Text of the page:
Let us out!
Good news: the 30th annual British Social Attitudes survey reported, “Euroscepticism is firmly in the ascendancy, with a record 67 per cent wanting either to leave or for Britain to remain but the EU to become less powerful.”
Dutch oppose opening labour market
According to a recent poll, 81 per cent of Dutch citizens oppose the opening of the Dutch labour market to Bulgarians and Romanians from 1 January 2014.
Social affairs minister Lodewijk Asscher agreed eastern European workers threaten the jobs of Dutch workers as they are willing to work for less than the minimum wage. He said the government will address the “negative consequences ”of intra-EU migration. That won’t go as far as closing the country’s borders to those migrants, which would not be permitted by the EU.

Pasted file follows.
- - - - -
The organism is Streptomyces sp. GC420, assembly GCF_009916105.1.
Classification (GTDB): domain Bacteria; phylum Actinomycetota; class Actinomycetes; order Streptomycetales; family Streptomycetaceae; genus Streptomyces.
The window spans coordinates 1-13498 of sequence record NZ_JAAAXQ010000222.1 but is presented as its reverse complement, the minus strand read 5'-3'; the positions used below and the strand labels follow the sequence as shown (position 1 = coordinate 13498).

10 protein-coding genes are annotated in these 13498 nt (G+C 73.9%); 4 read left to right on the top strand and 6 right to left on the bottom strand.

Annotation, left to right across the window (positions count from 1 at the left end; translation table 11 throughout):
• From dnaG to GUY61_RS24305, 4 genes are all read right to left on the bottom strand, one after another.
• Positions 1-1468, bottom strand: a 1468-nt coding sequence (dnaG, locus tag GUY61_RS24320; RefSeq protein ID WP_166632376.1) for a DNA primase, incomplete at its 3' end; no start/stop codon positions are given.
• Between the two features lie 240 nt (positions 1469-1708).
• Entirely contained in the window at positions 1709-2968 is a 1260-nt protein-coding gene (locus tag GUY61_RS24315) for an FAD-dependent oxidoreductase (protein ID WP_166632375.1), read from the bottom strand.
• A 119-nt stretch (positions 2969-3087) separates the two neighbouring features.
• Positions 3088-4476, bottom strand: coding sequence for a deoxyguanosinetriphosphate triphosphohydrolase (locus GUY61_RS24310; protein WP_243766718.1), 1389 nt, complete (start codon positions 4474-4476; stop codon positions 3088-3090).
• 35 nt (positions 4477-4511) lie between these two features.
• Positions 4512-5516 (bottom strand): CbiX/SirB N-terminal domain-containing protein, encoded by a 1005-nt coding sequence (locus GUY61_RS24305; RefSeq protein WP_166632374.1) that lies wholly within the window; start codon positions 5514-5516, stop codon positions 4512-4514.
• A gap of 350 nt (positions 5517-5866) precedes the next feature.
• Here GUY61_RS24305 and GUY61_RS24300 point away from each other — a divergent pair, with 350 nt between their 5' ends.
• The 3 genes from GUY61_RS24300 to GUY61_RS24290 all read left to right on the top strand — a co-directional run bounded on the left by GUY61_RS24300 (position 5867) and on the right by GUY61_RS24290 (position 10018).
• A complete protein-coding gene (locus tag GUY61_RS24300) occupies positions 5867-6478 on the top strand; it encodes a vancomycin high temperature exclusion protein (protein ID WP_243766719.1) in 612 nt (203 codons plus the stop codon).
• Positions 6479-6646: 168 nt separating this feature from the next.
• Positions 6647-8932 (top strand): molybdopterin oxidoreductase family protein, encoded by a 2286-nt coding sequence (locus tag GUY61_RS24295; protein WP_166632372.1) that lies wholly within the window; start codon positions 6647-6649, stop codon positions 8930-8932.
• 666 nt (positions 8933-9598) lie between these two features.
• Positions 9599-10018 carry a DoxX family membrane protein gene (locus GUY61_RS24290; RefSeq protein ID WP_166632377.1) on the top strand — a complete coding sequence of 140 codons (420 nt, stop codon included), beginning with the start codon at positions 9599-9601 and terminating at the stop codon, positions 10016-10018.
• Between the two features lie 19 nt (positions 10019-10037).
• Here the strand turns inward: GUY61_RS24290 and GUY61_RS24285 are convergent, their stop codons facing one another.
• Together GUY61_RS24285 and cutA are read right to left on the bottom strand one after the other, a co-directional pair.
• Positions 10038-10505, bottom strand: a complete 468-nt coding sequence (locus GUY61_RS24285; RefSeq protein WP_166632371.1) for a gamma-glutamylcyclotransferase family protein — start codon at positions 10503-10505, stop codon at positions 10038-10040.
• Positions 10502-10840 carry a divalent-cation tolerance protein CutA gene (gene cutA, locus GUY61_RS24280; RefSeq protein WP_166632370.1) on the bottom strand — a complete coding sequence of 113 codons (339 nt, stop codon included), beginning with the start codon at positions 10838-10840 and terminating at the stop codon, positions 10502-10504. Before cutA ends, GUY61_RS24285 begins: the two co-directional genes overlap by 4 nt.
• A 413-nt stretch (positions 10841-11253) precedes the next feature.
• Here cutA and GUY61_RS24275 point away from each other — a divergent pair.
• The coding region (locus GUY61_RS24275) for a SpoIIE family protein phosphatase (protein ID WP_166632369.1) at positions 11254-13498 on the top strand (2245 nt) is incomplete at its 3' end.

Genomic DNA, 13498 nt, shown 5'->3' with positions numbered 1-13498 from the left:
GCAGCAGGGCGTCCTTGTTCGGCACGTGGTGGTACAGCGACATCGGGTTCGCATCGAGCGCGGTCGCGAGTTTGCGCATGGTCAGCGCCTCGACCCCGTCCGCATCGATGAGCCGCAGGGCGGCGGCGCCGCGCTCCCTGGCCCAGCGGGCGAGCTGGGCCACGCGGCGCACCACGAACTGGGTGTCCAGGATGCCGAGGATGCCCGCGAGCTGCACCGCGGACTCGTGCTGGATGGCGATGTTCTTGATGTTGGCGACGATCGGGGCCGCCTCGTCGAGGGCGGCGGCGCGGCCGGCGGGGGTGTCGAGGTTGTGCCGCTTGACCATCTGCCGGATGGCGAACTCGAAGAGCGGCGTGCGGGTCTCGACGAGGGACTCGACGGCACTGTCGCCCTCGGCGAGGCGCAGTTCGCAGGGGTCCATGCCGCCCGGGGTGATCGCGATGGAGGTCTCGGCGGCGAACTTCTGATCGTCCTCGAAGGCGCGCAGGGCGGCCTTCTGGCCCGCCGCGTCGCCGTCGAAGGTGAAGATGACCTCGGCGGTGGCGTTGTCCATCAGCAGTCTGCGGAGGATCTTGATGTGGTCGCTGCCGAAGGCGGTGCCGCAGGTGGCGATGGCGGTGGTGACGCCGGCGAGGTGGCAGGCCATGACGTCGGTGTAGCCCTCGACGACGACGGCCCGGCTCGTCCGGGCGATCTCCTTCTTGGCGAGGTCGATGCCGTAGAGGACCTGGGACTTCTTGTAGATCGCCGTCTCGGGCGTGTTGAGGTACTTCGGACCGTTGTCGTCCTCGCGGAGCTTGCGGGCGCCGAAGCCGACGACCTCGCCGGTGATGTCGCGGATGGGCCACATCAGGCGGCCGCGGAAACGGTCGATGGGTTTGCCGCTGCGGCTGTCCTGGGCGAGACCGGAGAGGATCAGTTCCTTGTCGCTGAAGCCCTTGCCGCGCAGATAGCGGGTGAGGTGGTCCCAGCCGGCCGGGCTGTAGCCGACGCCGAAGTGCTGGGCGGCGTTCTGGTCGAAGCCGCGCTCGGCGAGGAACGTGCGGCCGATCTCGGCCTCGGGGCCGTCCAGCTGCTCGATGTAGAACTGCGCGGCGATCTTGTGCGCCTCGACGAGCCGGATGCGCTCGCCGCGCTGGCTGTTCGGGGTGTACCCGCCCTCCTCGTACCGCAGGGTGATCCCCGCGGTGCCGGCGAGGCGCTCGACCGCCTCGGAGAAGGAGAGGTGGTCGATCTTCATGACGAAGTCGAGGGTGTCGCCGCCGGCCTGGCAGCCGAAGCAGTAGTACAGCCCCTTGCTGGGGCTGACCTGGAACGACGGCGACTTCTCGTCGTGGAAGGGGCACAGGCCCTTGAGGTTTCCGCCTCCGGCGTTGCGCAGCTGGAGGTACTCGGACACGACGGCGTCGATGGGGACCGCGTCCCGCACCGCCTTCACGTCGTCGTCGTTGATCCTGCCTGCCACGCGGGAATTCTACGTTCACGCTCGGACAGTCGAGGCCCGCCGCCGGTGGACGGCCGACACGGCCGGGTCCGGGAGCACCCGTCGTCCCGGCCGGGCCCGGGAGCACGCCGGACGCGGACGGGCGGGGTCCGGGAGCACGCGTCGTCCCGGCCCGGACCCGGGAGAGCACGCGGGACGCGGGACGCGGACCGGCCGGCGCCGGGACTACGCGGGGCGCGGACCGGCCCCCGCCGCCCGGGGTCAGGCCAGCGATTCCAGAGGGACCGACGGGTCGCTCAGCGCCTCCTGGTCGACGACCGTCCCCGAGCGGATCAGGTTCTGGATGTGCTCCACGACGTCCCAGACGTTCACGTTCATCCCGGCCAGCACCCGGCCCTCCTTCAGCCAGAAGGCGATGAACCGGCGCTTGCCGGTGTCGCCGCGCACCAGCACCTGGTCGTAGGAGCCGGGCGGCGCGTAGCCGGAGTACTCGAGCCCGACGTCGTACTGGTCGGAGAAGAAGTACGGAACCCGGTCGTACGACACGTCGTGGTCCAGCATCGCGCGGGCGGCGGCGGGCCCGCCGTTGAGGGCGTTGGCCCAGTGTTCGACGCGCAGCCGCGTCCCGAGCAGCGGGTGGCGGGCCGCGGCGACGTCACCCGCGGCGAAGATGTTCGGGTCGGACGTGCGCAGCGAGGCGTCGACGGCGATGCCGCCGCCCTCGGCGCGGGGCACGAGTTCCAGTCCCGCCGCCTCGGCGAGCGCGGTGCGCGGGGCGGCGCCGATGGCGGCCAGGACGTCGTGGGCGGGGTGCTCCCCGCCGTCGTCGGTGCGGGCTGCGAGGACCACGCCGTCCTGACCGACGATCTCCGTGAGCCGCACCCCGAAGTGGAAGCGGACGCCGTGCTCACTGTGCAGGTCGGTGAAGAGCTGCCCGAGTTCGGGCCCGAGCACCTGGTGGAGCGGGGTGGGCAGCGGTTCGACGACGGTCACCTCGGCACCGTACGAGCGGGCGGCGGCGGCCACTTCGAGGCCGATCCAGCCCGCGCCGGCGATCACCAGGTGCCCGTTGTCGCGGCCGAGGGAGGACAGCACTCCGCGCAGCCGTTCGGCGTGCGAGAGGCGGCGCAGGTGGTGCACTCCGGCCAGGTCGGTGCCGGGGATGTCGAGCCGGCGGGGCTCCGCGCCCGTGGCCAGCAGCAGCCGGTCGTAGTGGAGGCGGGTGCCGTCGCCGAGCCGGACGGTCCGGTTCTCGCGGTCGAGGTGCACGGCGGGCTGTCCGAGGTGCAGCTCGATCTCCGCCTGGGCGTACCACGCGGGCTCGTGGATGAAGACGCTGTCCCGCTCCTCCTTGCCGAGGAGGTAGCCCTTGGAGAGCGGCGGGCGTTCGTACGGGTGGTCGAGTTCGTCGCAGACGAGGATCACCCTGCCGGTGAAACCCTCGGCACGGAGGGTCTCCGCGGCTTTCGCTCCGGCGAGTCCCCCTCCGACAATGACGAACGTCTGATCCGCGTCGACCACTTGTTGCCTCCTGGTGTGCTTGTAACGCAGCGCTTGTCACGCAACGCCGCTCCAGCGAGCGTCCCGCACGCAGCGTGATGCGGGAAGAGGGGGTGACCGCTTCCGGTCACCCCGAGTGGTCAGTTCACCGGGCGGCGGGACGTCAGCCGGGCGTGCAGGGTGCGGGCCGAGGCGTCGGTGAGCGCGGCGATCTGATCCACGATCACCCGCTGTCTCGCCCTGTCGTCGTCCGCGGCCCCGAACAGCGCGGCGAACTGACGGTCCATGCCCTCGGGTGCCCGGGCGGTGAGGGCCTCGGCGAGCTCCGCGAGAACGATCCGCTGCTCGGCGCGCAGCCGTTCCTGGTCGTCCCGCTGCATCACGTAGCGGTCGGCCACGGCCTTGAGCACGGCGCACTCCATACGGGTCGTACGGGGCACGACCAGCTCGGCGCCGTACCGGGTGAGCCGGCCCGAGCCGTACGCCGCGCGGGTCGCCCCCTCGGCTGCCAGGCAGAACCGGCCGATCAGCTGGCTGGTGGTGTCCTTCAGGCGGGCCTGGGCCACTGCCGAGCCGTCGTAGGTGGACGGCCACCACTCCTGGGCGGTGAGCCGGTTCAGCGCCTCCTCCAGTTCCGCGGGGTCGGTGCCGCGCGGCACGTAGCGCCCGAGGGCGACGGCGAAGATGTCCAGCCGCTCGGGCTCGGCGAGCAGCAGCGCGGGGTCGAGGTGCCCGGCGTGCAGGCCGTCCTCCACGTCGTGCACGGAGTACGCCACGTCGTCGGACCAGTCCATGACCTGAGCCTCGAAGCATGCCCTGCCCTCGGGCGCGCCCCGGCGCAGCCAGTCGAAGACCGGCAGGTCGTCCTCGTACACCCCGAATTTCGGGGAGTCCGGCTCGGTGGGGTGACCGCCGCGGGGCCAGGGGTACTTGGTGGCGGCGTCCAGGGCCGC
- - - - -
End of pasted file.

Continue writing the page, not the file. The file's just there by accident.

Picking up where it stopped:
According to the 2011 census, Bulgaria has lost 582,000 people over the past ten years and 1.5 million of its population since 1985, a depopulation record not just for the EU, but also by world standards. It now has almost the same number of inhabitants as in 1945.
Economic news in EU member states continues to reflect serious problems. In Greece, unemployment in the 15-24 age group reached 58.8 per cent, an unimaginable figure in any European country until recently. In France the government announced spending cuts of nearly 15 billion euros in response to lower growth forecasts.
Is that a promise?
The two co-chief executives of Goldman Sachs International have said banks will move to the Continent from London “in very short order” if Britain exits the EU. No more Goldman Sachs – another great argument for leaving the EU.
Sadly, it’s probably a bluff. If Goldman Sachs moved its offices any distance away from the Stock Exchange, that would make its traders’ electronic transmissions take longer, losing it a competitive advantage. ■